As Long As I don’t Overthink it: On Three Full Months of Unnamed Group Blog
There was an empty slot on our editorial calendar, so I volunteered to write a post. “I should be able to write something quickly,” I wrote. “My challenge will be to not overthink it.”
This was followed by a week of overthinking.
I knew what I wanted to write, which was why I volunteered to write something quickly. Somehow, someway, Unnamed Group Blog was about to close its third full month. I wanted to write a straightforward post reflecting on that accomplishment (please try co-editing a group blog for 3 months if you doubt the facticity of its accomplishment-ness). I wanted to write something honest about where I think we’re going, the challenges we’re facing, and how you can help us grow. It would be a non-State of the Union timed to the non-State of the Union. The timing was accidental. The intent, really, was solely to celebrate the facticity of hitting 3 months.
Instead, I overthought it. My overthinking took its usual form: (1) I did too much research; (2) I spent too long ruminating on the text I needed to unlock my thinking and turn thought into writing, the missing Sacred Source.
First, I read Scott Rosenberg’s Say Everything: How Blogging Began, What it’s Becoming, and Why it Matters (2009).
I ended up taking copious notes. Rosenberg’s book wasn’t just a book about the history of blogging and its early pioneers. Rather, Rosenberg’s book is a really fascinating and intensely researched study of the changes to internet culture and media distribution wrought by Blogging. Rosenberg asks the right questions and poses fascinating follow-ups. When the book gets philosophical, he brings in the appropriate voices. There is no, “To understand Snapchat, we must first turn to Goethe and The Sorrows of Young Werther” moment. Rosenberg brings in Lionel Trilling to discuss the concept of “authenticity” and an authentic blog voice because Lionel Trilling wrote a book called Sincerity and Authenticity. The book closes with a series of thematic arguments, such as journalism vs. blogging and the effects of the echo chamber that are better and more thoughtful than arguments about those topics that you will read today. It was a surprisingly good book. By the end, I was also pretty sure that Unnamed Group Blog wasn’t actually a blog in the classical sense. It was neither a link-based part of an ongoing cultural conversation, nor a personal journal by any definition of either term. Instead, Unnamed Group Blog seemed to be emerging as an extremely small-scale cultural and politics website.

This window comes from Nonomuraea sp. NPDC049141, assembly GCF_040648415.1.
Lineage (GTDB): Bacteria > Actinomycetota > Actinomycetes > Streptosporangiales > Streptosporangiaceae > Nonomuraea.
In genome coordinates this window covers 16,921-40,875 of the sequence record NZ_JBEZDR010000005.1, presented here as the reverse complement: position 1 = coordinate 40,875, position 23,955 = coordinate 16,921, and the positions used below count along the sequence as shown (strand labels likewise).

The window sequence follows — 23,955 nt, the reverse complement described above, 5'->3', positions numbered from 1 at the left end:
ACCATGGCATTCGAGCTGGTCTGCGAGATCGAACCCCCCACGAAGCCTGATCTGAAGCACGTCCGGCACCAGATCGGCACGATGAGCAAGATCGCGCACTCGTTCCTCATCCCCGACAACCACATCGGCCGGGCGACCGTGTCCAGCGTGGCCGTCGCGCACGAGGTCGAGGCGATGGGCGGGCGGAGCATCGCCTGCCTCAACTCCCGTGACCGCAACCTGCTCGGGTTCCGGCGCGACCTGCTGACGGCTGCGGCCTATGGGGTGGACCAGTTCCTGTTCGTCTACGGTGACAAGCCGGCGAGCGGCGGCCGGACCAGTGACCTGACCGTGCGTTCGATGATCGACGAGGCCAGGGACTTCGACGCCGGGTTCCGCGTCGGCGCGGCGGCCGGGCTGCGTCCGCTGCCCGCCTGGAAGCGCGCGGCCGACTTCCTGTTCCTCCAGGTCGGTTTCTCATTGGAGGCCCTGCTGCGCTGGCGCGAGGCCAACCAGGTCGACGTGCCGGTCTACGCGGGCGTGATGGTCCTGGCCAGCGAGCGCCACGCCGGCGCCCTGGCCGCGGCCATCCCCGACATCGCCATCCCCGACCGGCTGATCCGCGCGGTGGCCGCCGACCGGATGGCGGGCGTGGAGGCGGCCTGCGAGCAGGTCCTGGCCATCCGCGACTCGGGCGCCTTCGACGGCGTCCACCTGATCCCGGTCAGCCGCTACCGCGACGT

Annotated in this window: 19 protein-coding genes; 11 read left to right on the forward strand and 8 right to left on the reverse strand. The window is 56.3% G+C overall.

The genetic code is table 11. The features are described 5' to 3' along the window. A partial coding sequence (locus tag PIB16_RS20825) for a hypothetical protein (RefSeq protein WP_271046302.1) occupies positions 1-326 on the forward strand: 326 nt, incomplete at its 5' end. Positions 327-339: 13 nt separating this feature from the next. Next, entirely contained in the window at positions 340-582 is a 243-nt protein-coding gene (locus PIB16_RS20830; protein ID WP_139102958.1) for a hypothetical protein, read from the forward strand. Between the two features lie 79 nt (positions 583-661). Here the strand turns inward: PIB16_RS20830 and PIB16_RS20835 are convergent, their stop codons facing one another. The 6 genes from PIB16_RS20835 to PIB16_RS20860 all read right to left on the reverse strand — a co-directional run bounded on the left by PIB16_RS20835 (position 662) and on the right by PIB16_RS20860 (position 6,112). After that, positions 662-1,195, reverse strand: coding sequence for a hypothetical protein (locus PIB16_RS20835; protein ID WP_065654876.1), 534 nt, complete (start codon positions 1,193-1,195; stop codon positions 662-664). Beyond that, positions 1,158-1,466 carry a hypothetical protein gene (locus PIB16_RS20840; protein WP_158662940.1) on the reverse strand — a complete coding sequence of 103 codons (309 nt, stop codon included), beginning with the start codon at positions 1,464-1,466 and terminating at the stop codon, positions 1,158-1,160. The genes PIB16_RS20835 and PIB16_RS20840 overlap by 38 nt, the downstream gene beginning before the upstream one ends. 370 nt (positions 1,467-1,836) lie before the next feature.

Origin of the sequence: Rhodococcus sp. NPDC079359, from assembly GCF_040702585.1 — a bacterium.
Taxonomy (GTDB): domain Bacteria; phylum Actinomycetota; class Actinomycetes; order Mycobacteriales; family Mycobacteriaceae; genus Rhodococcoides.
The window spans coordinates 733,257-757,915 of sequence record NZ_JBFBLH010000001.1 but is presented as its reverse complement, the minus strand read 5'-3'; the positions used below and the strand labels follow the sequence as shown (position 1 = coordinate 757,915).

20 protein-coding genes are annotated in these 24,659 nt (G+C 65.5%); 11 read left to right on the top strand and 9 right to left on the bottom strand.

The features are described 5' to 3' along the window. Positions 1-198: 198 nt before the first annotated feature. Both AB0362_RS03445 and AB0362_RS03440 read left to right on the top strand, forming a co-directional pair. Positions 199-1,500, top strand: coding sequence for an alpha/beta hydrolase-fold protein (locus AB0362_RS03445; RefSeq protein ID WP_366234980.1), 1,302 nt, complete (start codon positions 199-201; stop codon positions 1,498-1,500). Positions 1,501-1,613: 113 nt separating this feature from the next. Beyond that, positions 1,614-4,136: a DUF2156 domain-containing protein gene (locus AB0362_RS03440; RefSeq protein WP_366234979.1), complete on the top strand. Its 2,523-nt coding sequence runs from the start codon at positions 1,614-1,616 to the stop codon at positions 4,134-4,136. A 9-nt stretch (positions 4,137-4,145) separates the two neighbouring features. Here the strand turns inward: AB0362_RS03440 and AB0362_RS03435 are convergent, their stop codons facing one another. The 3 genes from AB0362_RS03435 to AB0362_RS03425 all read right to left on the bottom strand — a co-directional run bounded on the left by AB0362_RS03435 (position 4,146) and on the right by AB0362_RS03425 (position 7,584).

Second, I spent too long searching for the structural holy grail. In January, I saw this book in the kids section of the Boston Public Library.
That gave me an idea: go back, get the book, and structure my thoughts about Unnamed Group Blog as reflections on the advice contained in Find Your Talent: Start a Blog! The fatal flaw in this idea is that it required me to go to Boston to get the book — because it only occurred to me as I write this post that I could have checked to see if the book was at a closer library (it is). In fact, I still haven’t gotten my hands on this book.
I continue to believe that this would be a fun way to write an anniversary post. In fact, that is how I plan to write the post celebrating 6 months of publication. But for now I want to call out this book for the role it played recently: the Sacred Source.
At every stage in the writing process, no matter the project, there always emerges a source whose potential, imaginary value far exceeds any practical value. The researcher covets this sacred text beyond all other texts. This source is always known. The Sacred Source is quite distinct from the as-yet- “undiscovered” archival source. The Sacred Source is one that you can identify as the most critical unsourced source, yet, for some reason, the Sacred Source is not readily accessible. The Sacred Source must therefore be acquired in order for the project to commence or be completed, and the acquisition of this source takes on a significance as great as the source itself. It seems impossible and daunting, and threatens the entire project.
Geoff Dyer wrote about something similar in Out of Sheer Rage:
“It would have been helpful to have had my edition of The Complete Poems with me but it was not indispensable to my beginning the study….I was more concerned about not having my edition of The Complete Poems which, for my purposes, was probably the single most important book of Lawrence’s, without which I would be able to make only very limited progress on my study of Lawrence, such limited progress, in fact, that it would be scarcely worth starting.”